Effective with the summer of 2000, Princeton will fund one trip home each year for international students who receive financial aid. The policy has been to fund one trip home during the four years of enrollment, plus a trip home after graduation. The new plan is intended to increase the University's attractiveness to foreign students, and to create more humane and equitable circumstances for those who enroll. The change builds on other recent efforts to improve financial aid offerings to international students, with the goal of moving toward the same need-blind admission policy that is in place for U.S. and Canadian students.

The changes in financial aid policy are intended to further improve a financial aid program grounded in two fundamental commitments: to admit students on a "need-blind" basis and to meet the full financial need of all admitted students. The latest financial aid improvements are intended to further increase the likelihood that students needing financial aid will apply and that admitted students who need aid will enroll.

The new policies adopted in 1998 yielded several important gains:

• An increase in the percentage of students on scholarship, from a low of 38 percent in the Class of 2001 to levels more in keeping with historic levels of 41 to 42 percent in the classes of 2002 and 2003;

 • A larger than usual increase in the average scholarship (reflecting a decrease in the average loan), from $15,064 in the Class of 2001 to $18,290 in the Class of 2003;

• An increase in the percentage of admitted aid students who enroll, from 60 percent in the Class of 2001 to 64 to 65 percent in the Classes of 2002 and 2003.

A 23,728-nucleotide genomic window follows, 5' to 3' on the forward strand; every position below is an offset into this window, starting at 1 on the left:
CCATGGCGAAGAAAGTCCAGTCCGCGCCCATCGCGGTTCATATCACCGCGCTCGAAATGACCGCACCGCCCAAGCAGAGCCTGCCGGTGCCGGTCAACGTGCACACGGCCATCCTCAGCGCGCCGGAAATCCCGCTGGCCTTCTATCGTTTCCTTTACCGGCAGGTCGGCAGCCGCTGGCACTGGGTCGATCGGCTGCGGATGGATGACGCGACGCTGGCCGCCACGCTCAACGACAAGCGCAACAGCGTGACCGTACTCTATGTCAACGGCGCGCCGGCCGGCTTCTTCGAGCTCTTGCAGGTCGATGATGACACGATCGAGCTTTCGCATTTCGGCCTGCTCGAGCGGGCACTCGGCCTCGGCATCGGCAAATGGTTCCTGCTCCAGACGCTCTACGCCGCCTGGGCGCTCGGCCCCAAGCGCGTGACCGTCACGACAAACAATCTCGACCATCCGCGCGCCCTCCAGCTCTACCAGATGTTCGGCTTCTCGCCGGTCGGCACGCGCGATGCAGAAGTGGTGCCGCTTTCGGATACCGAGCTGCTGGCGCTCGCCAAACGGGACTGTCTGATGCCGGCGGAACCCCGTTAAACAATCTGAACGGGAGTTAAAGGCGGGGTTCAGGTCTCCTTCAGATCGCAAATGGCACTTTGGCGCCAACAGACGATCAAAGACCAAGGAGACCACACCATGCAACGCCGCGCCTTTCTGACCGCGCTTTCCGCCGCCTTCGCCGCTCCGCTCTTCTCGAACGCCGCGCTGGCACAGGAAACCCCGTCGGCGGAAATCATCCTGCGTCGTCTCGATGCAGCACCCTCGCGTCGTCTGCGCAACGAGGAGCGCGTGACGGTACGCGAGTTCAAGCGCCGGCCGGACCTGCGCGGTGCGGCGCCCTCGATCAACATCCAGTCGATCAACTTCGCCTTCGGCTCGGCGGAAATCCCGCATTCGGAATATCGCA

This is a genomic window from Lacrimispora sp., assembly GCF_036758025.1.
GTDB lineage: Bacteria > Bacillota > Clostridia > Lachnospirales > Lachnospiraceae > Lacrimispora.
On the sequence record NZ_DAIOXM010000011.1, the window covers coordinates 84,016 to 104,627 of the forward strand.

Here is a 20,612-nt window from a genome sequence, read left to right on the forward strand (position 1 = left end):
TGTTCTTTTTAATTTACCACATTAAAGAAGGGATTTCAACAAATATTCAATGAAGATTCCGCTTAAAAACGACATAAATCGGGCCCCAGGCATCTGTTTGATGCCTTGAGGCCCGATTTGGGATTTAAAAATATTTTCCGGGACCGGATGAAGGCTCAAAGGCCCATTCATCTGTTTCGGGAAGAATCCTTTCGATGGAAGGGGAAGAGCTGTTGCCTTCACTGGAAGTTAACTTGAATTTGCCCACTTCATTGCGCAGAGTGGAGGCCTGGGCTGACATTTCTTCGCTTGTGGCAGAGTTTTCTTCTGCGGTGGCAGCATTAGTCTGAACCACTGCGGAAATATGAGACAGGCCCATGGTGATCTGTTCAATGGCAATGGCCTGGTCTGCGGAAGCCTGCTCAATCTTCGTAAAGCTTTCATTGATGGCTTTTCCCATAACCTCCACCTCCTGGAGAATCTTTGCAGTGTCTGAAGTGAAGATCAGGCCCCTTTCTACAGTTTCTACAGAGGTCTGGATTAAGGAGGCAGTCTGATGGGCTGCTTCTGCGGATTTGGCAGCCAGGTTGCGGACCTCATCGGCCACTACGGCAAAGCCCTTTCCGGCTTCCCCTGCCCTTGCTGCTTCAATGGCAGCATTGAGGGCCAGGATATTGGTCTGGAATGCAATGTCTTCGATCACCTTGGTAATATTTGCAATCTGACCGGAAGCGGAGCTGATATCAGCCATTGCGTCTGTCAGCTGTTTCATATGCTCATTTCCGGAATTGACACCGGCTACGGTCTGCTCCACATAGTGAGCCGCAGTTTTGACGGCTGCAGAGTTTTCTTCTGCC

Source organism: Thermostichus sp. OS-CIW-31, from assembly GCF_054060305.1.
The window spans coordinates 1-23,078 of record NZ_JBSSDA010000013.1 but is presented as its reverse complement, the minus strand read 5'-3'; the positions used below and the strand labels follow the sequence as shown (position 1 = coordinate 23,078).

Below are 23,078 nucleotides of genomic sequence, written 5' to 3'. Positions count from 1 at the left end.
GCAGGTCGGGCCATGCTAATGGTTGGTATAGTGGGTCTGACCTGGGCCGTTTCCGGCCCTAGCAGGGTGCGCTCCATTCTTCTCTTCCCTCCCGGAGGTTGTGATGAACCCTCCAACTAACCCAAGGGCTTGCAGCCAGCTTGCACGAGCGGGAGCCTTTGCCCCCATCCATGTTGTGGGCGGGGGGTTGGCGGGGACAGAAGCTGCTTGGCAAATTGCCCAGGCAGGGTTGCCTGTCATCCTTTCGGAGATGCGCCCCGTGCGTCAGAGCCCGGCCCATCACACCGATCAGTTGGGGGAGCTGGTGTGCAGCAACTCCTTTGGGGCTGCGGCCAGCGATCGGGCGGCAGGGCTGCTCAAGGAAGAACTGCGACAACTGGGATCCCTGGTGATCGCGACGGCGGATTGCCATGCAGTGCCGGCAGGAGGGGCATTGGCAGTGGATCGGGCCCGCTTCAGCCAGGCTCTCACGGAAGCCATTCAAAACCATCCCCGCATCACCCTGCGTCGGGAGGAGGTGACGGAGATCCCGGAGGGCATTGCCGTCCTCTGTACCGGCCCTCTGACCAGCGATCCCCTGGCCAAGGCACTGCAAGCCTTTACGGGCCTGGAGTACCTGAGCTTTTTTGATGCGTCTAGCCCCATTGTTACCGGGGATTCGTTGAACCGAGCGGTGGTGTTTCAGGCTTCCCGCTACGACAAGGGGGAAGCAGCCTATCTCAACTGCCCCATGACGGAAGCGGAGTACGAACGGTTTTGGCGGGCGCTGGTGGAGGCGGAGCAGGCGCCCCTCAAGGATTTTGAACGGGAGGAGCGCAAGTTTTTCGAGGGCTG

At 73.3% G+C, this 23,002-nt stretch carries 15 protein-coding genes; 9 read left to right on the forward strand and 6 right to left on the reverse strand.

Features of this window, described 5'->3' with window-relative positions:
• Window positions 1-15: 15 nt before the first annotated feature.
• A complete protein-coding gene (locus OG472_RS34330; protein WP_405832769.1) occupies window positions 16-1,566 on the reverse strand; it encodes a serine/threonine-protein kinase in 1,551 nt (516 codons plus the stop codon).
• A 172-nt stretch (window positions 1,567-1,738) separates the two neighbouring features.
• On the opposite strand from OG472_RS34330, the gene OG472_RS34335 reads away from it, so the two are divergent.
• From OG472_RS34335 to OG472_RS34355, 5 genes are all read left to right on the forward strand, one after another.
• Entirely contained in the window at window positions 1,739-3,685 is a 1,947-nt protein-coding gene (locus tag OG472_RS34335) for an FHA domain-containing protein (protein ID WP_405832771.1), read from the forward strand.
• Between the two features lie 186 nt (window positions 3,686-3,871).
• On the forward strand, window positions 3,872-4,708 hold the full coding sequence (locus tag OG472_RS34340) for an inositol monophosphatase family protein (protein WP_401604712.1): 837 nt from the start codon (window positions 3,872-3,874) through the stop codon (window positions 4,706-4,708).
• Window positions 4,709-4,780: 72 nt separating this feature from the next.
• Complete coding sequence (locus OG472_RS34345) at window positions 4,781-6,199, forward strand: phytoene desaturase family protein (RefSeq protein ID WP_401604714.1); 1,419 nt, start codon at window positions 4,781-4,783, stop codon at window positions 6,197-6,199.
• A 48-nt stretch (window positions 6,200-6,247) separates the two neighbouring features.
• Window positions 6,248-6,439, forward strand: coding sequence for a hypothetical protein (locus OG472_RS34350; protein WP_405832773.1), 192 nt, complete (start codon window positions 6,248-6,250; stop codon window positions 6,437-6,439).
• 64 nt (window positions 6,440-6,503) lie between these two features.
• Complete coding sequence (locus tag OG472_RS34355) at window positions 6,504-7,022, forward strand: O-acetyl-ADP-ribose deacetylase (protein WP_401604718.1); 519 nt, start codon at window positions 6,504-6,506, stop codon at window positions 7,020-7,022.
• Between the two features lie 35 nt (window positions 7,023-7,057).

Approximately 68 percent of all students who received an offer of admission to Princeton's Class of 2003 actually enrolled. While lower-income students (i.e., those who benefited most from Princeton's 1998 loan-reduction policy) enrolled at this same rate of 68 percent, only 61 percent of admitted aid students in the middle-income group (i.e., those who benefited less from the 1998 policy) enrolled.

The trustees acted January 29 on budget recommendations from President Shapiro that were based on the recommendations of the University's Priorities Committee -- a group of faculty, students and staff. The trustees also approved a 3.3 percent increase in tuition, room and board for 2000-01, the lowest percentage increase at Princeton in more than 30 years. (Last year's increase was 3.5 percent.)

"Princeton has followed a policy in recent years of bringing down the rate of increase in student fees to a level that roughly corresponds to national increases in family incomes, while also providing for significant increases in our commitments to student aid and to enhancing the quality of our programs of teaching and research," said Princeton Provost Jeremiah Ostriker, who chairs the Priorities Committee. "We have been able to achieve all of these objectives in large measure because of the extraordinary generosity of our alumni, especially in their support of student aid."

To help families and college counselors estimate how much a family actually would have to pay, Princeton developed a financial aid estimator program, which is posted on its Financial Aid Office web page: After the family answers about a dozen questions regarding its financial status, the system calculates an expected family contribution, compares it to Princeton's charges to arrive at an estimated award, and "packages" the award into scholarship, loan (if applicable), and campus job. Although the information is preliminary, if the family's income and asset information remains relatively stable, the family gets a good idea of the probable amount of scholarship, loan and campus work in its financial aid award.